One 2017 trend from Expo West which we saw more of at this Fancy Food is the magic of the mushroom. From teas and coffee substitutes featuring mushroom blends with the power to calm or boost to new snack bars featuring reishi from Purely Elizabeth to a family recipe-based mushroom jerky. Be on the lookout for the ‘shroom and its antigen benefits in the coming years.


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Toffee is the New Fudge

If you’re a Starbucks customer, you might be familiar with their toffee latte line-up and so this may be more affirming rather than surprising. As we were walking around the show, processing what we had seen, thinking about the other flavors or products that were showing up, it struck us that there was a healthy amount of toffee and toffee-flavored products sprinkled about. Indeed, toffee sales are up. The folks at Brandini Toffee told us about the recent launch of their toffee coated popcorn which has quickly become a top seller.


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Savory Continues to Infiltrate Traditionally Sweet Products

Fancy Food is also filled with amazing charcuterie and fromage from around the world. Pastries too! One French bakery is making surprisingly delicious Savory Macaroons. Tomato Basil and Camembert Apple were among the standouts. I remember finishing one sampling of capicola, rounding a corner and being presented with a Bon Bon ice cream treat. Who can say no to that? Not that it all settles well in your stomach but as you walk the show, cursing your crumbled will power, you make a new resolution to eat nothing but salad for dinner and possibly the next few days.


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Pets Have a Seat at the Table

Meanwhile, back at the Portland Pet Food booth, I held that dog biscuit in my hand. ‘Am I really going to try this?’ I thought to myself. “It’s human grade so there should be nothing wrong with trying it,” followed quickly by “Is this going to be gross?” I gathered up a little courage, brought the biscuit to my mouth. And then I bit down into my first taste of a dog biscuit.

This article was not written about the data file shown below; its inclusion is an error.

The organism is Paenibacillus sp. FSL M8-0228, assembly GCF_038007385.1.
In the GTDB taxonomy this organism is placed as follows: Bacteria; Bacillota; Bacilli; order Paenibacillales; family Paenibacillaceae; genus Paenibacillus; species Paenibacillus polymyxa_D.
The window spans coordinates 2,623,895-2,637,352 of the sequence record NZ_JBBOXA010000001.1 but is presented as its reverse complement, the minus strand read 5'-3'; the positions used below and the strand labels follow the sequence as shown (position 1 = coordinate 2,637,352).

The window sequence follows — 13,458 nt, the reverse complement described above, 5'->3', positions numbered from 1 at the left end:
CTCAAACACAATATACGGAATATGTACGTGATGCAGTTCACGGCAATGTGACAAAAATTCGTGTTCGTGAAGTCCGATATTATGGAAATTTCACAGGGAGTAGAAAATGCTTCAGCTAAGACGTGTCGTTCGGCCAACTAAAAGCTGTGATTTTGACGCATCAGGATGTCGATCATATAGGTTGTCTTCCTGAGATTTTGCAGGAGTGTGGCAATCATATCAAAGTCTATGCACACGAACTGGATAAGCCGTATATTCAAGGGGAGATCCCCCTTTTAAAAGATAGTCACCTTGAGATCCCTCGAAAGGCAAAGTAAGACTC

Increasingly, we have been treating our beloved pets more and more like people, which has driven an industry. Last year, we saw probiotics and food trucks go to the dogs. Look in the pet food aisle and see all the “real” meat that’s called out - presented on cutting boards and other kitchen props. Talk to a pet owner and you hear stories of custom-making food for their pets out of people-grade food. The insight behind all this pet love? Pets are treated as child surrogates for those without kids. Pet parents go to great lengths to maintain the health and well-being of their pets and are willing to spend for it. This means pets are getting a seat at the table, almost literally.

The biscuit I tried had the crisp crack of a really dry Ryvita or Wafa cracker. The texture was pretty grainy. As I chewed it, I kept waiting for my saliva to soften it up into a moist dough in my mouth, kind of like how a crunchy granola bar gives in and gets wet. Instead the biscuit seemed to stay perfectly dry and crumbly in my mouth. Was this intentional? Would it be rude to spit it out? I can’t do that. Dogs do slobber more than humans, maybe this stay-dry biscuit is by design? Each crumb refused to break down in my mouth. I run my tongue over my teeth to gather all the crumbs into one place so I can swallow them and be done with it. What I really could have used in that moment was a dish of water.

So now I can honestly say I’ve tried a dog biscuit (so you don’t have to). While I won’t make munching on a Milk-Bone a habit, it sure beats snacking on Tide Pods anytime.


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Looking Ahead…

Expo West is March 8-11 in Anaheim. We’ll be there with another report on the latest and greatest in the world of natural and organic food and other products!

Feeling the need to a do a little mental prep? Check out our truths not trends from last year’s Winter Fancy Food and Expo East.